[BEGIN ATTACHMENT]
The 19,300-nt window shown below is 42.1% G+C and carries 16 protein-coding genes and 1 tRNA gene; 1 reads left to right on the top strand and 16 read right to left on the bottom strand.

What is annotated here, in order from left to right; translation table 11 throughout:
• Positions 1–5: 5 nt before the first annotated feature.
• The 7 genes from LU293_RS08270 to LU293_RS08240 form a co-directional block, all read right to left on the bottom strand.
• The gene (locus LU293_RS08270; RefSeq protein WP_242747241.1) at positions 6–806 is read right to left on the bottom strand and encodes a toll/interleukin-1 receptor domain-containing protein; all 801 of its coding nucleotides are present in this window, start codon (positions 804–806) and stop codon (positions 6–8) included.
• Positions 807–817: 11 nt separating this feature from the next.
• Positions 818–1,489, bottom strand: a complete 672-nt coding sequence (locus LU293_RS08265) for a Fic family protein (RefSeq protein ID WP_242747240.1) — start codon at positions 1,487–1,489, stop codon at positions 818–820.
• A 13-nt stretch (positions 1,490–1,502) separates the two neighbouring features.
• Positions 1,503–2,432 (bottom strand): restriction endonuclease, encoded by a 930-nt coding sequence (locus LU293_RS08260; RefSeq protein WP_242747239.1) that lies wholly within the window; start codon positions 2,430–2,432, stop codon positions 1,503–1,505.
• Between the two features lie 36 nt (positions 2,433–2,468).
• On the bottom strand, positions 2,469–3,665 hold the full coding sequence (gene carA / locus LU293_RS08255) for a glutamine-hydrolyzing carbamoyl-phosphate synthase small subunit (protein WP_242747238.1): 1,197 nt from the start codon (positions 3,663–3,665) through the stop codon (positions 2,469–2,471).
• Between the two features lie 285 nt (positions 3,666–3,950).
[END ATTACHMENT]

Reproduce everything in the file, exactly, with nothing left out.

The 19,300-nt window shown below is 42.1% G+C and carries 16 protein-coding genes and 1 tRNA gene; 1 reads left to right on the top strand and 16 read right to left on the bottom strand.

What is annotated here, in order from left to right; translation table 11 throughout:
• Positions 1–5: 5 nt before the first annotated feature.
• The 7 genes from LU293_RS08270 to LU293_RS08240 form a co-directional block, all read right to left on the bottom strand.
• The gene (locus LU293_RS08270; RefSeq protein WP_242747241.1) at positions 6–806 is read right to left on the bottom strand and encodes a toll/interleukin-1 receptor domain-containing protein; all 801 of its coding nucleotides are present in this window, start codon (positions 804–806) and stop codon (positions 6–8) included.
• Positions 807–817: 11 nt separating this feature from the next.
• Positions 818–1,489, bottom strand: a complete 672-nt coding sequence (locus LU293_RS08265) for a Fic family protein (RefSeq protein ID WP_242747240.1) — start codon at positions 1,487–1,489, stop codon at positions 818–820.
• A 13-nt stretch (positions 1,490–1,502) separates the two neighbouring features.
• Positions 1,503–2,432 (bottom strand): restriction endonuclease, encoded by a 930-nt coding sequence (locus LU293_RS08260; RefSeq protein WP_242747239.1) that lies wholly within the window; start codon positions 2,430–2,432, stop codon positions 1,503–1,505.
• Between the two features lie 36 nt (positions 2,433–2,468).
• On the bottom strand, positions 2,469–3,665 hold the full coding sequence (gene carA / locus LU293_RS08255) for a glutamine-hydrolyzing carbamoyl-phosphate synthase small subunit (protein WP_242747238.1): 1,197 nt from the start codon (positions 3,663–3,665) through the stop codon (positions 2,469–2,471).
• Between the two features lie 285 nt (positions 3,666–3,950).